Asparagus 101 + Recipes + Pairings


Asparagus’ history is a long one. It’s first known usage was 2,000 years ago, when it was a pivotal part of the development of Ayurvedic medicine in India- It’s safe to say that they were on to something. Asparagus was a favorite of the ancient Greeks and Romans, the Egyptians and the French for many reasons. Throughout history, the myriad of health benefits provided by the asparagus plant has been proven by doctors, dieticians, and by real people after everyday consumption. Asparagus is a great source of fiber, folate, vitamins A, C, E and K, and chromium as well as trace minerals that aid the transport of glucose from the bloodstream into cells. The vegetable is definitely best consumed during its peak season, which is- you guessed it- right now!

So why should you eat more asparagus? Let’s break it down for you.

Asparagus contains loads of fiber, which means that it will help you stay full between meals. Paired with lean protein, it is nutritious and satiates your hunger all day. If you are trying to lose weight, this could be beneficial to you. Even if you aren’t, there are many other health benefits to consider. Being a natural diuretic, asparagus forces you to go to the bathroom often, and flush out toxins that may be in your body. Additionally, it aids in creating a balance of good bacteria in your gut, and so it affects overall digestive health. The glutathione compound is definitely one worth mentioning. Asparagus is an especially great source of this compound, which is detoxifying and aids in the breakdown of free radicals and carcinogens. You know what that means?  You can actively help your body to fight cancer simply by eating a delicious vegetable.

Asparagus packs a punch of vitamins as well. Vitamin E is an antioxidant that helps strengthen your immune system. Vitamin E is best absorbed into the body when consumed with healthy fats, so don’t shy away from a little olive oil when cooking your Asparagus. Asparagus is also a great source of vitamin K, which helps out your circulatory system and improves your ability to absorb calcium. It’s an all around all-star for your bone health. Lastly, an extremely important B vitamin, folate, comes into play. Folate has been studied because it is linked to your mood and chemical brain health relating to your happiness levels. It has been proven that, in some cases, patients with depression will have decreased levels of folate and be prescribed the vitamin to naturally improve their mood.  In this same vein, it may keep cognitive decline at bay, as you get older.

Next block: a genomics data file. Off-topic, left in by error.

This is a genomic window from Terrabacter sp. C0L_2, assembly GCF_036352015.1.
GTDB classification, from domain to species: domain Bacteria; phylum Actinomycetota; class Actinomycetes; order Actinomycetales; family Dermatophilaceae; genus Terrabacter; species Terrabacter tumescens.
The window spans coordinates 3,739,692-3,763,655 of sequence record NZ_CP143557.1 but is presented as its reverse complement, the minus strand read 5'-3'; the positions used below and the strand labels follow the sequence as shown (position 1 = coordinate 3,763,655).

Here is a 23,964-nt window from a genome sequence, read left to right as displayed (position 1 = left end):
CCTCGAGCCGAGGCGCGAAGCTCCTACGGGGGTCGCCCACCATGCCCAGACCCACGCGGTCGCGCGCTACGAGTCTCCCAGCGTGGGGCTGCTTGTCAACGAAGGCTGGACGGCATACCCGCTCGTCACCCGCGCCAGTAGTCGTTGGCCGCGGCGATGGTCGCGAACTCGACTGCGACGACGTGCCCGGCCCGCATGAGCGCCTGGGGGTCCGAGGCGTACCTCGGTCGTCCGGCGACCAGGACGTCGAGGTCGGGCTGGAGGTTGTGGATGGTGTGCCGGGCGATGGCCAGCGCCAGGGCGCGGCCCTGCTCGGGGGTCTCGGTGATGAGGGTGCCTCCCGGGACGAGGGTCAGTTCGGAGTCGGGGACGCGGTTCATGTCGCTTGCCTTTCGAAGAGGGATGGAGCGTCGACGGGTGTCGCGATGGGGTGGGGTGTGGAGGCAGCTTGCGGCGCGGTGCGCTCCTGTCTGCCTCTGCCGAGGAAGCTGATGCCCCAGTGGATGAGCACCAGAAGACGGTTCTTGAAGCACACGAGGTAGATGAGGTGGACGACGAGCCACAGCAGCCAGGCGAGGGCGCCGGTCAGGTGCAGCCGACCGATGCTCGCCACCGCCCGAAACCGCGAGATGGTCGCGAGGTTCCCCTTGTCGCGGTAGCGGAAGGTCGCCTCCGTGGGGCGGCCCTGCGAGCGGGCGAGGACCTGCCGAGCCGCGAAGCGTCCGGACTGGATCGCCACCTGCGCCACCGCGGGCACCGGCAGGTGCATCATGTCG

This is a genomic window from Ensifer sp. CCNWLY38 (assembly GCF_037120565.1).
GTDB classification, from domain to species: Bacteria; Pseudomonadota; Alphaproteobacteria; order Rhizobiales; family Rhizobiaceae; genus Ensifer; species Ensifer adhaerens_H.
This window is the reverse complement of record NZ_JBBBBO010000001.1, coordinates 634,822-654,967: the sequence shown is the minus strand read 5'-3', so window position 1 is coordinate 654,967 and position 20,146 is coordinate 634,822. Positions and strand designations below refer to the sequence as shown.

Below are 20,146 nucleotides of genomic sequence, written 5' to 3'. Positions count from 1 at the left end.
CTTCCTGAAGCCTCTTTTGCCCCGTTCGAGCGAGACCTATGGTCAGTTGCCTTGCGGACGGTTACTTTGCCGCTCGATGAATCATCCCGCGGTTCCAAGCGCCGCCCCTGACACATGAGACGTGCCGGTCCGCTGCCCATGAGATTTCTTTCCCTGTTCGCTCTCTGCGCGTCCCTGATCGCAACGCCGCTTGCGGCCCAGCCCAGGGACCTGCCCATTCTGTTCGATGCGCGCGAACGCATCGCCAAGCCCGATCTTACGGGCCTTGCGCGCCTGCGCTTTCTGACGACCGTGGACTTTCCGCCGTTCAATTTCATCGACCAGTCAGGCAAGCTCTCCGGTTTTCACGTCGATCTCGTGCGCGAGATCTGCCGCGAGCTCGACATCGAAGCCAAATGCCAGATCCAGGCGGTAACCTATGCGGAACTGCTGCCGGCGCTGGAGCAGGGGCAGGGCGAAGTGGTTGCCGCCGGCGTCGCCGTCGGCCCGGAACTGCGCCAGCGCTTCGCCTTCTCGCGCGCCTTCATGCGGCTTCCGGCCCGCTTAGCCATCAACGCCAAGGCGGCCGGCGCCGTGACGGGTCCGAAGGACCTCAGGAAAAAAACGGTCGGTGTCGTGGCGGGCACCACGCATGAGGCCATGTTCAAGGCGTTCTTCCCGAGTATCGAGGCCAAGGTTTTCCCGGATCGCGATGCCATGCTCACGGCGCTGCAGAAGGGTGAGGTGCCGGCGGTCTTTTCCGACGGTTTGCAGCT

If these reasons weren’t enough to add this delicacy of a vegetable to your diet this May, take a look at a few great asparagus recipes that could change your mind.

asparagus_and_eggsAsparagus and eggs includes all of the benefits (that we were speaking about earlier) of the protein of the egg and the healthy fats of olive oil, all in one dish.

  • Ingredients:
    • 5 to 6 stalks of asparagus
    • 1 teaspoon olive oil
    • ¼ teaspoon salt
    • 2 eggs
    • ¼ cup of goat or blue cheese (optional)
    • pepper, for topping

Instructions: Prepare the asparagus by cutting off roughly 1 inch of the bottoms of the spears. Heat a skillet over medium heat. Then add the olive oil, followed by the asparagus and salt. Shake skillet to coat asparagus and cook until tender. Spread asparagus out and crack eggs over the asparagus. Sprinkle cheese over asparagus and eggs, reduce heat to low and cover. Let cook until egg whites are firm and yolk is done to desired consistency. Serve with freshly cracked pepper.


crispy asparagus

Crispy parmesan asparagus sticks – for a healthy, crunchy, satisfying snack


  • 1 bunch of asparagus
  • 2 egg whites
  • ¼ cup flour
  • 1 cup seasoned panko breadcrumbs
  • ¼ cup parmesan cheese
  • Salt and pepper

Instructions: Preheat oven to 425 degrees. Lay a wire rack on a baking sheet and coat with non-stick spray. Snap off the tough ends of each asparagus spear. On two separate plates, add the eggs whites (lightly beaten) and the panko + flour + cheese. Season the panko mixture with salt and pepper if desires. Coat each asparagus spear in egg whites, then lay in the panko mixture and thoroughly cover. If the panko won’t stick, dip back in the egg whites and roll in panko once again. Lay each spear on the wire rack. Bake at 425 for 15 minutes, or until golden brown and crispy.

Please note, there is a best practice when it comes to cooking asparagus, in order to preserve antioxidants and maximize health benefits. Eating Well says to “roast, grill or stir-fry your asparagus. These quick-cooking, waterless methods will preserve the fabulous nutritional content and antioxidant power of asparagus- click here for how-to details on the best asparagus prep and cooking directions. 


Soupure - Stock Images - Asparagus 32 (web) (1)

Arguably the most classic way to eat asparagus is in asparagus soup. Soupure’s Spicy Asparagus Leek soup is a great way to work this amazing vegetable into your everyday life. Greens & spice come together in this magical blend that promotes heart health & anti-aging.  Featuring chunky asparagus, leeks & sweet potato accented with pasilla peppers.  If you’re looking to pair our soup with something else, to amplify your meal, we have a few suggestions for you along the way. Below are the things we think would pair well with asparagus soup.



Please feel free to comment on this post if you have any other sides that you’ve found to go well with your Soupure spicy asparagus leek soup!


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